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Tags: scotty secret history hollywood | film | review

'Scotty and the Secret History of Hollywood' Is Thoroughly Pathetic

'Scotty and the Secret History of Hollywood' Is Thoroughly Pathetic

The back of the famous Hollywood sign. (Namolik/Dreamstime.com)

Michael Clark By Tuesday, 14 August 2018 01:01 PM EDT Current | Bio | Archive

Score: 1.5 stars *1/2 out of 4 stars ****

More “inspired by” than “based on” the memoir “Full Service” by Scotty Bowers, “Scotty and the Secret History of Hollywood” (SATSHOH) is a movie that’s about 50 years too late in arriving. It’s late because it dishes the dirt on the stars of Hollywood’s “Golden Age,” all of whom are dead, many of which are household names only to the most ardent of cinephiles.

If you’ve heard of Walter Pidgeon, George Cukor, Tom Ewell, or Charles Laughton, you’re already essentially aware of their checkered pasts and if none of those names ring a bell, you probably won’t care. All of them were either allegedly gay or bisexual and at one point or another they allegedly all crossed paths with Bowers, a Midwestern-born World War II veteran who arrived in Hollywood with big dreams and like far too many unfortunate thousands of others drifted into prostitution.

However, unlike almost anyone else who ever worked the sex trade in Tinseltown, Bowers was on a first name basis with the rich and famous and the go-to guy to arrange for discreet and exotic horizontal refreshment — at least according to him. And there’s the rub. Bowers claims he stayed silent for well over a half-century out of deference to those who counted on his silence and trust. He thinks now that they’re gone he can’t hurt them. If you hire a good attorney, tell them things in confidence and then you die, said attorney still won’t spill any beans. What Bowers does here is worse than snitching as he betrays people en masse who cannot defend themselves. It’s his word against, well… nobody.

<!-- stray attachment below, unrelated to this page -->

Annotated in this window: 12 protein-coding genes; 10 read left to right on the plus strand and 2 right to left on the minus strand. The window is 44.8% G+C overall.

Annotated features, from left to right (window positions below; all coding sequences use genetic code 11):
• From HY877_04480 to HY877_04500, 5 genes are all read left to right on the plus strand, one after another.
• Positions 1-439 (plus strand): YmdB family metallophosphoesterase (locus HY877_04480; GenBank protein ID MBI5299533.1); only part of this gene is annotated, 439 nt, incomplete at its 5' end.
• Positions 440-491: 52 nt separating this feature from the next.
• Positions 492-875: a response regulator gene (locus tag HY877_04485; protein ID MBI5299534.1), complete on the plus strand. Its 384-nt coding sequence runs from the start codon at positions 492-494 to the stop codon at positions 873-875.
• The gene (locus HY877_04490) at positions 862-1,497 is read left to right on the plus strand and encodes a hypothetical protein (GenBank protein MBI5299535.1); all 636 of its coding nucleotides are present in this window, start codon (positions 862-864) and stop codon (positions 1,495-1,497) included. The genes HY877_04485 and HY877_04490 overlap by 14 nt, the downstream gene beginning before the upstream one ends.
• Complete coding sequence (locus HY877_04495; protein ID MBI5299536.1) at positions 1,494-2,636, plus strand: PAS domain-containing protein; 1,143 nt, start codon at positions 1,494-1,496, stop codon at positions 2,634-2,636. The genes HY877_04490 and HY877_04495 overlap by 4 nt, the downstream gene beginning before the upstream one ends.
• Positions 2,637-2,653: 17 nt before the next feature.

For the duration, Bowers scoffs and harrumphs whenever the words “prostitute” or “pimp” are uttered and his jovial, “Lucky Charms” leprechaun demeanor quickly turns sour and it’s obvious he’s hurt and offended as if on a programmed loop. All he ever wanted to do was to “bring people together and make them happy.” Employing that logic, disillusioned illegal drug and arms dealers could make the same argument with equal conviction and authenticity.

Bowers pushes his gall further by adding the only money he ever made was for “tricks” he performed. He never took “commissions” for introductions — mostly between closeted famous men and many of his former fellow soldiers. Even if this is true, Bowers still benefited while working as a handy man for the stars and tending bar at private parties hosted by his clients, which frequently ended in various states of undress. One particular pool party allegedly culminated, as Bowers states, in ménage-a-trios style with him joining Lana Turner and Ava Gardner.